An online meeting for Black students at Dalhousie University became the scene of a racist attack on Jan. 20, 2021 after uninvited users intruded on the Zoom call yelling anti-Black racist and homophobic language.
The attack took place at a Chair Chat hosted by OmiSoore Dryden, the James R. Johnston chair in Black Canadian studies in Dal’s faculty of medicine. Chair Chats are a space for Black students in health professions and graduate school to come together as a community and discuss anything they’d like.
Despite the attack, Dryden said the event continued.
“The fact that white people inserted themselves into the space doesn’t define nor determine what the space is. We know what the space is,” Dryden said in an interview with the Dalhousie Gazette.
“They were the intruders in that space and so we will cleanse our space. We will restructure our space and we will have our space,” Dryden said.
According to Dryden, the attack began while students were joining the Zoom call.
Chair Chats are usually made up of a fairly consistent group of students, but Dryden began to notice unfamiliar names join the meeting. After asking them to turn on their cameras and introduce themselves, the users began spewing racist, misogynist and homophobic language, Dryden said.
Dryden then ended the meeting and created a new call for students, where the event was able to continue.
In an email to students on Jan. 21, Dal President Deep Saini and Theresa Rajack-Talley, vice-provost of equity and inclusion, said the attacks were “abhorrent, unwelcome and fundamentally against Dalhousie’s values.”
According to the email, Dalhousie IT and security services are attempting to identify the attackers. The meeting was not recorded. The Gazette reached out to Dalhousie asking if there are any updates in this process, but the university did not respond before publication.
Racism still exists in the community
Dryden said the attack was “simultaneously unsurprising and surprising.” Zoom intrusions are an issue they have dealt with before, but this doesn’t make the attacks any less startling or upsetting, Dryden said.
In September, Dryden took part in the virtual launch of the National Black Graduate Network, which was also attacked, they said.
Dryden is also co-president of the Black Canadian Studies Association, who published tips on protecting the security of online events in January after several of their members “had such negative and harmful experiences online,” the Association said in a recent statement.
Dryden said these virtual attacks on exclusively Black spaces are born out of a history of white supremacy.
“There’s an expectation that a group of Black people will always stop what they’re doing or interrupt what they’re doing in order to be in service to white people or white supremacy,” Dryden said. “That extends to how we occupy space, whether it’s virtual or in real life.” Dryden equates this racist expectation to the way immigrants may be told to stop speaking their native language in public because white people feel entitled to understand what is said.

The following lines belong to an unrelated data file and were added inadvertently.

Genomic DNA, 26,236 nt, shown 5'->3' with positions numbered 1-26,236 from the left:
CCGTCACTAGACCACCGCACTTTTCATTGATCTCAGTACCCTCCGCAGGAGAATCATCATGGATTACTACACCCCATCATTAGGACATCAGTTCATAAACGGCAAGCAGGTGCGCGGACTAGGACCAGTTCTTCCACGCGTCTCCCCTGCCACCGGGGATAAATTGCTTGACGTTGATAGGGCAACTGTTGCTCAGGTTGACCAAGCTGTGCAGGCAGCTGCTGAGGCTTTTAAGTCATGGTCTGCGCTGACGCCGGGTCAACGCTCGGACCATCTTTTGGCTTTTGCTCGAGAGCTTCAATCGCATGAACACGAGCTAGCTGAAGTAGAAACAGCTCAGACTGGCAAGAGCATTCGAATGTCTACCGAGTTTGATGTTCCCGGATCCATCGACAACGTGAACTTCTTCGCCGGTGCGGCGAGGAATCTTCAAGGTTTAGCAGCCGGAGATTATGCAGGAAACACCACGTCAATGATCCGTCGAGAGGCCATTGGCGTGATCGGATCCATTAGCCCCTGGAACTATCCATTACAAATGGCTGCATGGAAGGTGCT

Dryden said the attackers “were gleeful, like they were really enjoying what they were doing.”
“I think it’s important to talk about that,” Dryden said. “Because I think people like to say that those who are engaged in racist behaviour are ignorant or don’t know, and they just need more education.”
To effectively combat racism in the Dal community, Dryden said white faculty, students and community members need to directly address situations like this and discuss why Black students have legitimate reason to gather in spaces exclusively for them.
“How do we stigmatize the racist behaviour as opposed to feeling stigmatized because we’ve been targets of racist behaviour?” Dryden said.
Importance of Black spaces on campus
“Black people having Black only spaces is not reverse racism. It is not segregationist. It’s protectionist,” Dryden said.
Dryden said Black students can often have a tenuous relationship with their universities. For example, in June 2020 a Black student at the University of British Columbia was racially profiled by campus security attempting to access an office. The Chair Chat demonstrates to Black students that they are supported by the university administration to use campus spaces as they please, Dryden said. Importantly, it’s not simply a space for students to discuss racism, Dryden said.
“We’re not centred on whiteness in that space. We are talking about what anyone else would be talking about. But with an understanding that we’re having this conversation through these lenses of Blackness,” Dryden said.
The existence of those lenses is part of what makes these spaces so important, Dryden said. “You don’t need to, quote unquote, waste time or take space explaining Blackness,” they said.
Dryden introduced the Chair Chats after being named the James R. Johnston chair in Black Canadian studies in 2019. It was a priority of theirs that Black students have a Black-only space on campus.
“I will continue to do that for as long as I’m chair, and I’ll continue to do it possibly even after I’m chair, in another version,” Dryden said.